Frequently Asked Questions

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Donate Cord Blood

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How do I pick a public bank?
You rarely get to pick a public bank.  If you are having your baby at a hospital that accepts donations, then you are one of the lucky few.  The only way you could have a choice in the matter is if you are choosing a mail in donation program.
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How much blood and stem cells does a typical umbilical cord hold?
The median size of cord blood collections in family banks is 60mL or 2 ounces.  That small volume of liquid corresponds to 470 million Total Nucleated Cells (TNC) or 1.8 million cells that test positive for the stem cell marker CD34.  Thus, most healthy full-term babies have over a million blood-forming stem cells in their umbilical cord blood.   By comparison, most public cord blood banks will only keep collections that are much bigger than average, and throw out the donations that are below a threshold of a billion TNC, corresponding to a blood volume of about 90-100 mL or 3 ounces.

Reference:
Sun, JJ et al., Transfusion Sept. 2010; 50(9):1980-1987
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What fraction of cord blood donations get accepted?
Between a half and three quarters of donations are discarded.  The primary reason is that the collection volume is too small.  Public banks will only save a collection that is big enough to transplant a large child or small adult.
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Who is able to donate cord blood?
In theory, any expectant mother who passes the medical screening is eligible to donate.  In practice, the biggest hurdle faced by families who wish to donate is finding a bank to accept their donation.  There are only about 200 hospitals in the US that collect cord blood donations from births, and most of them require you to register for donation weeks ahead of the birth.  The handful of programs that accept mail-in donations are opening this opportunity to the rest of the American public.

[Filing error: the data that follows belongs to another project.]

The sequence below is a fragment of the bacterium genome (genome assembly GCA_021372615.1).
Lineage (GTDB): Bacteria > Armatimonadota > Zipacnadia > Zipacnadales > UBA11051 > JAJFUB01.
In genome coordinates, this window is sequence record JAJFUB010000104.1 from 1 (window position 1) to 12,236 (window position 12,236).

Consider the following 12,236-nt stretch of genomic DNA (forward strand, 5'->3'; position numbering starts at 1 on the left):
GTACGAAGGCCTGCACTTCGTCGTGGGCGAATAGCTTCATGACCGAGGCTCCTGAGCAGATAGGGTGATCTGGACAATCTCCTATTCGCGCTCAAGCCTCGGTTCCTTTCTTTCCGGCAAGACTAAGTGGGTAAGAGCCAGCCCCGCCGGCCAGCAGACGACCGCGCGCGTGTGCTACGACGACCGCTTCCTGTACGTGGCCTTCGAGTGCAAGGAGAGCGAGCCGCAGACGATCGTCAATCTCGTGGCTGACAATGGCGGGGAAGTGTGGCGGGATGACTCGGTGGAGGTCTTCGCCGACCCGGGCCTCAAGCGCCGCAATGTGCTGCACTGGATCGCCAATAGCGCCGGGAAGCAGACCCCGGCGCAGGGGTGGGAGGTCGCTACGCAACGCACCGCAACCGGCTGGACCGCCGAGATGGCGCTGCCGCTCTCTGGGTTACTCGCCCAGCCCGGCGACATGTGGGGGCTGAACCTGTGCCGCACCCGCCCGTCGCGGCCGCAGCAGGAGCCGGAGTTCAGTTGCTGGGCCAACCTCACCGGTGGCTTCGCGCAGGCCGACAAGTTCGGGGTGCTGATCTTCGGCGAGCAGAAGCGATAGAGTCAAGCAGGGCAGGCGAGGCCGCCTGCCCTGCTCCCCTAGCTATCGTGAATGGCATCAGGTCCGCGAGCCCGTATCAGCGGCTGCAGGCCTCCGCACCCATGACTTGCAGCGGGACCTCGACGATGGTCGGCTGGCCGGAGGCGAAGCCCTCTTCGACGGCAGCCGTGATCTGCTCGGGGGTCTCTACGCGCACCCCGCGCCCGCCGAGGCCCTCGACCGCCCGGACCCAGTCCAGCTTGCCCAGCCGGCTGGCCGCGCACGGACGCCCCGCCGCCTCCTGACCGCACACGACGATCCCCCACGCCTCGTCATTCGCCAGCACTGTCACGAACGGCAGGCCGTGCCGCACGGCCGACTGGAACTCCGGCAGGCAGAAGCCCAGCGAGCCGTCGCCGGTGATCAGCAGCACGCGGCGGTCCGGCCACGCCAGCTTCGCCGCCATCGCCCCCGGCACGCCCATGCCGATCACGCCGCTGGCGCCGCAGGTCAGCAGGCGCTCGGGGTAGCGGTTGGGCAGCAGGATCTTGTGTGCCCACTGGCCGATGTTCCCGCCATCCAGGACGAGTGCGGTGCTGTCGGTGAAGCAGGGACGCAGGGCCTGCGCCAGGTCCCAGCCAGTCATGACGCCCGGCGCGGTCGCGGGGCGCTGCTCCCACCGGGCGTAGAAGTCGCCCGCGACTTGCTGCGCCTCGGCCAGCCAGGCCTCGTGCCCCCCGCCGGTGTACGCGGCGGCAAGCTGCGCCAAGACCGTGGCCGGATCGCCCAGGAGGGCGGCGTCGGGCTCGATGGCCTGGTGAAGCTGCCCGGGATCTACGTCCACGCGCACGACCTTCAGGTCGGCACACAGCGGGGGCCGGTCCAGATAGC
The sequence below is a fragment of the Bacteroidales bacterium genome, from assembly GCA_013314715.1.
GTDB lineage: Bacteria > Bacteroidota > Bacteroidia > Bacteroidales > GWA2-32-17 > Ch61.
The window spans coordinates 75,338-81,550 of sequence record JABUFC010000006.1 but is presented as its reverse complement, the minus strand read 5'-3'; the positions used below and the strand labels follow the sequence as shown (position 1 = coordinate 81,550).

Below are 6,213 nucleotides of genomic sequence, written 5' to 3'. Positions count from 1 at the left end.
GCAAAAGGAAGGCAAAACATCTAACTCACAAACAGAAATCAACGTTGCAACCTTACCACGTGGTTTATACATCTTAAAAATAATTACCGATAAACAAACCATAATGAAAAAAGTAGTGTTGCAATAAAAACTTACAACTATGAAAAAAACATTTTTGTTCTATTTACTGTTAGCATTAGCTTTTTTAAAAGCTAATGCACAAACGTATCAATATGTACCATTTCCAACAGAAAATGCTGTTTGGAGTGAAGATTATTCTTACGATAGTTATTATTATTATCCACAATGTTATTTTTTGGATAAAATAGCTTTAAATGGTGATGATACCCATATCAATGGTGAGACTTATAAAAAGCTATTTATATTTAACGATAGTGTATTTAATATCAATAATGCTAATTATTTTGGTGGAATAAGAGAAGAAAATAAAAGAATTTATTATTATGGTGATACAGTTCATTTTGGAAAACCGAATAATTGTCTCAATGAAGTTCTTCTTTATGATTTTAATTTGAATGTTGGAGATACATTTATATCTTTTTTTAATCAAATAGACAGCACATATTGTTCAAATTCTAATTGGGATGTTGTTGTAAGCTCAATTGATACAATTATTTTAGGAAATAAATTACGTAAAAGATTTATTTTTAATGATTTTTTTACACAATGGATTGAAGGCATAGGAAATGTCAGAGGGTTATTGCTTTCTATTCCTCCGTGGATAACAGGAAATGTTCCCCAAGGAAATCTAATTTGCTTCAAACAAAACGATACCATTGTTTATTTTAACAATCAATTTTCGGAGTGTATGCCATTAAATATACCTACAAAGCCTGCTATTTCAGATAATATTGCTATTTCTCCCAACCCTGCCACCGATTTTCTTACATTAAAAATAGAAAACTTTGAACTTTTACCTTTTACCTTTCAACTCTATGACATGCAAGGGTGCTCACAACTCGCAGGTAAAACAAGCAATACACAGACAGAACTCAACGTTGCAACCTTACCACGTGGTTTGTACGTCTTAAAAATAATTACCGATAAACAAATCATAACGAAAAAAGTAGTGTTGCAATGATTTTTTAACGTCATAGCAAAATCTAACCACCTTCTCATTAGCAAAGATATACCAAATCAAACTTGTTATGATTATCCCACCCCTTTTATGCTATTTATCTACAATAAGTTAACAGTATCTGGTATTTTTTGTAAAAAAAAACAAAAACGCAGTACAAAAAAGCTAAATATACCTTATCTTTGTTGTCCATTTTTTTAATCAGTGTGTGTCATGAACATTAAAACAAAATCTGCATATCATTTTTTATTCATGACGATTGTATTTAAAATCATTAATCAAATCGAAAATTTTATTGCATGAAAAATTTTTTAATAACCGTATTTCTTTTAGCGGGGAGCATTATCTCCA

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Are related donors better for transplants?
The overall answer is yes, but this is a complex topic.

The two important measures of patient outcome are: long-term survival, and the  impact on quality of life from graft-versus-host disease (GvHD). Sibling donors tend to trigger less GvHD.  Also, sibling donors are available faster than searching for an unrelated donor, and patients have better survival when they go to transplant faster after diagnosis.

The exact comparison of outcome between sibling or unrelated donor varies with the patient diagnosis.  The NMDP website has a page on this, with numerous references.  For many cancers the outcomes are comparable, although sibling donors have a slight edge. The largest study was by Weisdorf et al. 2002, for over 2900 patients with CML leukemia.  When correcting for all other factors, the survival with sibling donor vs unrelated donor was 68% vs. 61%. Sibling donors show a significant improvement for pediatric cord blood transplants of hereditary disorders.  The European Blood and Marrow Transplantation Group (EBMT) reported 3 year survival rates of 95% from a sibling donor vs. 61% from an unrelated donor.

References:
Weisdorf, D.J. et al. Blood 2002; 99:1971-1977.
Bizzetto, R. et al. (EBMT) Haematologica 2011; 96(01):134-141

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If I donate my baby's cord blood, will that child have free access to cord blood for a transplant?
No.  When a mother signs the Informed Consent to donate cord blood, she gives up any guaranteed access to that blood.  The blood may not be banked, and if it is banked, it may be released to some one else.  There have been cases where families needed their child's cord blood and got it back from a public bank, but it is important to realize there are no guarantees of access to donated cord blood.  Cord blood donors also do not receive guarantees of priority treatment or waived fees if your child later needs a donor.  The reward for donating cord blood is the possibility that your baby may Be The Match that saves a life.
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What is HLA Type and how is it used?
The term "HLA" is short for Human Leukocyte Antigens, and these are proteins in the immune system that determine whether a patient will react against a donor transplant.  A very good basic tutorial about HLA types is on the Stanford Website, and the national Be The Match program (aka NMDP) has more info on the role of HLA type in transplants of stem cells from bone marrow or cord blood.

Briefly, there are 6 HLA types that are important for stem cell transplants: in a bone marrow transplant the patient and donor must match at all 6 (100% match), whereas a cord blood transplant is just as effective at curing patients with only a 4 out of 6 match (67% match) between donor and patient.  This is the reason that donations to the national cord blood inventory managed by NMDP are so important to help patients who come from minority or mixed racial backgrounds.

The HLA type of cord blood is always measured by public banks, and then the type is listed on a registry that can be searched by patients seeking a transplant.  Family banks typically do not measure the HLA type at the time of banking, because it is an expensive lab test and and can always be checked later from a testing segment of the stored cells.